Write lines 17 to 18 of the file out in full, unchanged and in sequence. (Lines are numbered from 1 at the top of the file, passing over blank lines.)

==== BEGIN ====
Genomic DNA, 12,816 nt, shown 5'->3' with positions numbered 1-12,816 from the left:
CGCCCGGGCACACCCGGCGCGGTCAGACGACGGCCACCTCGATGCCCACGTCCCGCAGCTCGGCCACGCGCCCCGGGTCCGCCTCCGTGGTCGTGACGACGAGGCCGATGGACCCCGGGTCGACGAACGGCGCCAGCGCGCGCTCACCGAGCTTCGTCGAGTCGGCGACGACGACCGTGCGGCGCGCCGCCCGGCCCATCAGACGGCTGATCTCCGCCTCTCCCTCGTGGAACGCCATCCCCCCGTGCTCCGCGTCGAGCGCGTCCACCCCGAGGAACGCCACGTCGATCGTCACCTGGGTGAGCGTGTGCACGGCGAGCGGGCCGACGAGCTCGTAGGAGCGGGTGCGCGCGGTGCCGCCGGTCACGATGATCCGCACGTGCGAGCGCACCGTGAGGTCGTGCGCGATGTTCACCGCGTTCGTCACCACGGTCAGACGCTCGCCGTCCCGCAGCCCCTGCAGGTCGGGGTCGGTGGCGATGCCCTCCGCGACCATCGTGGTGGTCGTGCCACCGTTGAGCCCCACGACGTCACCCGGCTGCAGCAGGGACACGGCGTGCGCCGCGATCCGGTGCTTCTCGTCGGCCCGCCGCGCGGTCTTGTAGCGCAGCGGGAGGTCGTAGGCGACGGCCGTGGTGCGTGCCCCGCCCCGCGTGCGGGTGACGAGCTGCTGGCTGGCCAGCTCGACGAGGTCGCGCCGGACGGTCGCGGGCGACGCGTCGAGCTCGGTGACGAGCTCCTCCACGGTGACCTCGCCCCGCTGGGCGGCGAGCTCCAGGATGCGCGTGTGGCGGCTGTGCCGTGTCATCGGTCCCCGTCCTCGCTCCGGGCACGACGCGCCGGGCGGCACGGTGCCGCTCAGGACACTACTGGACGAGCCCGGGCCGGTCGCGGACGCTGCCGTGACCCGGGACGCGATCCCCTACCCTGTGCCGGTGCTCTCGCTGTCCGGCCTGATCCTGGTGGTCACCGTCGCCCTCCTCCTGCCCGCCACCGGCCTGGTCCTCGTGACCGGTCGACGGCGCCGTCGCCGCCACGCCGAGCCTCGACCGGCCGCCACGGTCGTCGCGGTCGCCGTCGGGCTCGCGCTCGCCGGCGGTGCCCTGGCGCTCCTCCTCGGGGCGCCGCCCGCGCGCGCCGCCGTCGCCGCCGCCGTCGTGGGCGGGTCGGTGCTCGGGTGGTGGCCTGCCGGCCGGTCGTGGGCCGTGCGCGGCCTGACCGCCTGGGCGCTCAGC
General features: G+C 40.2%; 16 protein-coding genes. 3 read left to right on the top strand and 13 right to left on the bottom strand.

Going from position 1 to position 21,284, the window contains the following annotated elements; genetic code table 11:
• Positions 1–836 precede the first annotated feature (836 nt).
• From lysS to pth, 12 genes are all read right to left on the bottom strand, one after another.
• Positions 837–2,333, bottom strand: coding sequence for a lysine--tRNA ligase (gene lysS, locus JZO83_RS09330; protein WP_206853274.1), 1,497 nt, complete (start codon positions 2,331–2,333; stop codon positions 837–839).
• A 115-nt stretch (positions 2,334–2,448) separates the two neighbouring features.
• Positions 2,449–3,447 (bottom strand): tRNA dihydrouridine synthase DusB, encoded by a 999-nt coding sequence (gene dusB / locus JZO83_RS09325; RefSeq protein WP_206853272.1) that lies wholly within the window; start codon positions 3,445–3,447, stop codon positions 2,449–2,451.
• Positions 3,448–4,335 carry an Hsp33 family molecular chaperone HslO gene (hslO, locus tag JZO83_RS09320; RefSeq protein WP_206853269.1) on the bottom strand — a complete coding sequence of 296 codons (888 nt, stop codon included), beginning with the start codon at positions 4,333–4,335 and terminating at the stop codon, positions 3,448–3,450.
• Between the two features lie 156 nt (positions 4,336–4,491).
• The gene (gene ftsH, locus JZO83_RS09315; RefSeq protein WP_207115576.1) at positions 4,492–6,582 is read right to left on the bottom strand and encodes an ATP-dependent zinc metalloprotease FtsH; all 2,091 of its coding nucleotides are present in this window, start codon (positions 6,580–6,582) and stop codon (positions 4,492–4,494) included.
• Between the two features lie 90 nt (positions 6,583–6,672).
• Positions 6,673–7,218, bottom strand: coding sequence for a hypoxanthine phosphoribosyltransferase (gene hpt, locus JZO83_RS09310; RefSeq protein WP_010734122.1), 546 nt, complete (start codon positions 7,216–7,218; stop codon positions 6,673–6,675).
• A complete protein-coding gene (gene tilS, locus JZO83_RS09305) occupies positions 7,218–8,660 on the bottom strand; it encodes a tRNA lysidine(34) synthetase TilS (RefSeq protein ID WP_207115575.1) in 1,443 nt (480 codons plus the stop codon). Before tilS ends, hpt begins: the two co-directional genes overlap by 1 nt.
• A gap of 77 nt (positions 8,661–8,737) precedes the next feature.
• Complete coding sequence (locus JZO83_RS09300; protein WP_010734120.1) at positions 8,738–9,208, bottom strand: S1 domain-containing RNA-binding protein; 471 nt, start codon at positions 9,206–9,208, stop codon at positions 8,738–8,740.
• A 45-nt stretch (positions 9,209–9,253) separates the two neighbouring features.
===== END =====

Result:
• Complete coding sequence (locus JZO83_RS09300; protein WP_010734120.1) at positions 8,738–9,208, bottom strand: S1 domain-containing RNA-binding protein; 471 nt, start codon at positions 9,206–9,208, stop codon at positions 8,738–8,740.
• A 45-nt stretch (positions 9,209–9,253) separates the two neighbouring features.